Will Duval County elect its School Superintendent going forward? The first test for that proposal will come in a few weeks.
The Duval County Legislative Delegation will meet Nov. 1 and will weigh the merits of a local bill that would change the governance structure of the school district.
The meeting date was finalized after a Jacksonville City Council committee rejected changes by a 5-2 margin, and after the School Board voter to oppose the proposed changes.
The scheduling announcement may be seen as a signal that whether the Council or School Board wants this or not, it’s moving through.
Local Bill J-1 was drafted in August by state Rep. Jason Fischer, a former School Board member.
Fischer’s bill aligns with that position, asserting there is “no better way to strengthen voters’ voices and control over their local school system than to elect the Superintendent.”
Fischer’s bill calls for a 2020 referendum, and if voters approve, the position would be elected starting in 2022.
FP reached out to Duval Delegation members for their takes last month and found that Fischer likely won’t have a problem getting a second for his motion.
Rep. Wyman Duggan, a Republican likewise aligned with Curry, supports the measure.
“If the voters don’t want it, they will tell us,” Duggan says.
Sen. Aaron Bean also backs the move.
“If it passes,” Bean said, “Jacksonville voters will have the final say.”
Not all legislators would talk. And not all of those who would talk were on record.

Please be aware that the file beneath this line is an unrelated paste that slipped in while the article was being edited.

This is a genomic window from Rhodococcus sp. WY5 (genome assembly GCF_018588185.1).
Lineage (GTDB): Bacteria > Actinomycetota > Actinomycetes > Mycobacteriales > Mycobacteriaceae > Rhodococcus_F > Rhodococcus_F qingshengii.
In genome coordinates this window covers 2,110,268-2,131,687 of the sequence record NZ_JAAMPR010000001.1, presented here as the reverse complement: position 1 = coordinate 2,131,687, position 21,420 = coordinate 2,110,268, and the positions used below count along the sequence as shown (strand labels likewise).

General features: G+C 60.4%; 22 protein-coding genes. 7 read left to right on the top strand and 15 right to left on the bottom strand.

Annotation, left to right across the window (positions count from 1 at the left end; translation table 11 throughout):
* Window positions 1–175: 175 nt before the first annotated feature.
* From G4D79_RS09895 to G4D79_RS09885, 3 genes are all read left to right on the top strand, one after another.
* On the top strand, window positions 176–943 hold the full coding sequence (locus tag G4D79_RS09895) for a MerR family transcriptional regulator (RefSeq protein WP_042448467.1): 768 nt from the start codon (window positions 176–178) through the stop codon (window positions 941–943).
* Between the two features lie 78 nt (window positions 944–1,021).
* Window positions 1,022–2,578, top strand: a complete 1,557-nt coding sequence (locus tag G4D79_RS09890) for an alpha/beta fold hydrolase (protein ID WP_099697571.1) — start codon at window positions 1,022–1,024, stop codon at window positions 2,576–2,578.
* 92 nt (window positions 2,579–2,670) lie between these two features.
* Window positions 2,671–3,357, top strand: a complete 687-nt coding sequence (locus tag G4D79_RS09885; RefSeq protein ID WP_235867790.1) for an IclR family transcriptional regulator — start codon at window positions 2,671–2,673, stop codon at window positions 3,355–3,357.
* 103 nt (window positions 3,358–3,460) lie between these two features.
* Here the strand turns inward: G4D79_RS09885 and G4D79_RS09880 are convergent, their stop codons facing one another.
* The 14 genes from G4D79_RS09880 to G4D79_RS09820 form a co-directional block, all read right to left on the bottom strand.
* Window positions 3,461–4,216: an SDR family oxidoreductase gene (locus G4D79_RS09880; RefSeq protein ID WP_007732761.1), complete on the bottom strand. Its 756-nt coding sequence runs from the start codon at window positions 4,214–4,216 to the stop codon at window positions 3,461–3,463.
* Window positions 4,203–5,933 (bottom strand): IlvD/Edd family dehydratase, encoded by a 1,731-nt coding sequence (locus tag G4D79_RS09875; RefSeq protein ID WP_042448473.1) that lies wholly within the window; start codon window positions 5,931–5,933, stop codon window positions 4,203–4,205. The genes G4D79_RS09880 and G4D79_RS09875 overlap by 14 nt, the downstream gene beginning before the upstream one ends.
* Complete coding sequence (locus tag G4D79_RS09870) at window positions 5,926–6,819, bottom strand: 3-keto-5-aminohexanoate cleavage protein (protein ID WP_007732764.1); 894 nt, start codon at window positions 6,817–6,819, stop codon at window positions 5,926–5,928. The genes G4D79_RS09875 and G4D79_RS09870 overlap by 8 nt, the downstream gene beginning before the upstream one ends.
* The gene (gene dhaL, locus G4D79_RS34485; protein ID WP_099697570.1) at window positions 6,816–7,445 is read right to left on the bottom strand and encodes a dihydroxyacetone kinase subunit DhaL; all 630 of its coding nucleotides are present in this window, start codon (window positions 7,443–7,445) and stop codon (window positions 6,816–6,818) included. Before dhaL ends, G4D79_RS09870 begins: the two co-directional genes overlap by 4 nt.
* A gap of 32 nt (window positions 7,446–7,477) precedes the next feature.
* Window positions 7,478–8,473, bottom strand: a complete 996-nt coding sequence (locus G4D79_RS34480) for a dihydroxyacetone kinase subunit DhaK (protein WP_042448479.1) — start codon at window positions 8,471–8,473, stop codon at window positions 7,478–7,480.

One who was, however: Rep. Tracie Davis, who staunchly opposes the bill.
Davis, a second-term Democrat, says the push is about “control and money,” and notes that this coincides with the first female African-American superintendent in history.
She noted that schools were disaccredited during the last period of elected superintendents.
Expect Democratic Sen. Audrey Gibson to align with Davis, leaving a 2-2 split, with speculation from there.
In the balance: Reps. Clay Yarborough, Cord Byrd, and Kim Daniels.
Yarborough and Byrd, while Republicans, are not historically yoked to the Curry political machine. Byrd often aligns with Sen. Bean, however.
Daniels, while a Democrat, is known to play ball with the GOP power structure in Jacksonville and Tallahassee.
This may come down to a test of Davis and Gibson’s ability to swing the rest of the Delegation its way. That may be difficult, however, on this issue.
In the meantime, the city’s once-every-decade Charter Revision Commission weighed arguments last month.
Rep. Fischer, in extended remarks to the commission, said “constituents wanted more input,” with some suggesting “elected principals.”
While that’s a “bridge too far” for the Legislator, the elected Superintendent proposal is not. Fischer said his proposal had “incredibly striking” support.
“Constituents from my area definitely want an elected Superintendent,” he noted, adding that Clay County and 41 other counties in the state had such.
Fischer’s take: that Superintendent is by necessity a “political position.”
Current appointed Superintendent Diana Greene made the case for the status quo to the CRC, noting that Duval already is among the top urban school districts in the city in a variety of standardized testing measures.
However, she will not be able to make that case if, as expected, this local bill hits the floor next year in Tallahassee.